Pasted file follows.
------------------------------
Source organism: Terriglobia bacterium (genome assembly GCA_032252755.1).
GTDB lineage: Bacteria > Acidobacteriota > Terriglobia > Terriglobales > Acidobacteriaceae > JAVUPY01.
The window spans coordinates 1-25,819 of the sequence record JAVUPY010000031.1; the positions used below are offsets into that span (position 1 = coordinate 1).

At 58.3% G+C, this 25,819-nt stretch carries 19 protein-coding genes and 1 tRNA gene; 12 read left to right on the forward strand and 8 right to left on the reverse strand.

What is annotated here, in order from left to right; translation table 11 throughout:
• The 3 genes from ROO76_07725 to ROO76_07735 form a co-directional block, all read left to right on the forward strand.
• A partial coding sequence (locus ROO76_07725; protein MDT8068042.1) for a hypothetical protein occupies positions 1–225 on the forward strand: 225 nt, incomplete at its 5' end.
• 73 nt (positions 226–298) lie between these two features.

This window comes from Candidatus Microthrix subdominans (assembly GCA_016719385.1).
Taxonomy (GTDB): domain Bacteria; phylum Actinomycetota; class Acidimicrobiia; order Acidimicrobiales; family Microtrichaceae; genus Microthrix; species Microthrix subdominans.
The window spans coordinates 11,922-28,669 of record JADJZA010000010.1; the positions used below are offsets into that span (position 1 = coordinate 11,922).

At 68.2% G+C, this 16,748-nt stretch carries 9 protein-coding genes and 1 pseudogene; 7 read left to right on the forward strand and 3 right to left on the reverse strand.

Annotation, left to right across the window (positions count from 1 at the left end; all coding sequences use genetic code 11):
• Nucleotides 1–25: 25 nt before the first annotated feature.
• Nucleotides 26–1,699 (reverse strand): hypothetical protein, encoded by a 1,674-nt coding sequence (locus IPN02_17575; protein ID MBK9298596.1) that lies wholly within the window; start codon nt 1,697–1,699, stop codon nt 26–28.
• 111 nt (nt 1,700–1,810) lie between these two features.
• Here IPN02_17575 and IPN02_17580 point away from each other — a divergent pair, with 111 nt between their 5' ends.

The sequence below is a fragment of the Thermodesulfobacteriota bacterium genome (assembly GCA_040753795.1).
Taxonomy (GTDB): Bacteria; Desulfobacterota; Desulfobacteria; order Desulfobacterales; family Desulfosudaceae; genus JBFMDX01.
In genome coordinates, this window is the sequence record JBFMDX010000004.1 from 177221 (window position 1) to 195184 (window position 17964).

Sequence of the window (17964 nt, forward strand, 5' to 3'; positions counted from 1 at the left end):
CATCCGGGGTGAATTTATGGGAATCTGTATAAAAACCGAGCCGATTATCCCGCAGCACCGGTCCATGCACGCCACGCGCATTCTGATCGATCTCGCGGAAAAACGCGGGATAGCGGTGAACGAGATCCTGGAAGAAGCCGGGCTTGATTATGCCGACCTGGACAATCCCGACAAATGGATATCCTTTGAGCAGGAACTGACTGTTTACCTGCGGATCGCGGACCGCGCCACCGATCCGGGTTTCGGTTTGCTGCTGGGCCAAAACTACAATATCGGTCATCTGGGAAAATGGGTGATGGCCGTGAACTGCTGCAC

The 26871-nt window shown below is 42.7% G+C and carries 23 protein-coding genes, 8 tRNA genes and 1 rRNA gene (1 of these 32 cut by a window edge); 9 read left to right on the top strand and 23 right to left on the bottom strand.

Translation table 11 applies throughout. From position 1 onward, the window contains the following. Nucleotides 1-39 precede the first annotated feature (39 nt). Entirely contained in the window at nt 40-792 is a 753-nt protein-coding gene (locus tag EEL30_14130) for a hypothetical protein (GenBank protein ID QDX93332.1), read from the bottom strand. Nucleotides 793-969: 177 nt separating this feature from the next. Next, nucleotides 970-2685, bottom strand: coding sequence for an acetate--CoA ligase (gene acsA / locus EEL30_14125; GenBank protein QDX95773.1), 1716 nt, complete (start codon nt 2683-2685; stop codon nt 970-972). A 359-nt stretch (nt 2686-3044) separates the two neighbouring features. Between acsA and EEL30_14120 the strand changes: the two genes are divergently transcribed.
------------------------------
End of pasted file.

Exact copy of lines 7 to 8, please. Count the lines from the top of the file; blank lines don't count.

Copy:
• A partial coding sequence (locus ROO76_07725; protein MDT8068042.1) for a hypothetical protein occupies positions 1–225 on the forward strand: 225 nt, incomplete at its 5' end.
• 73 nt (positions 226–298) lie between these two features.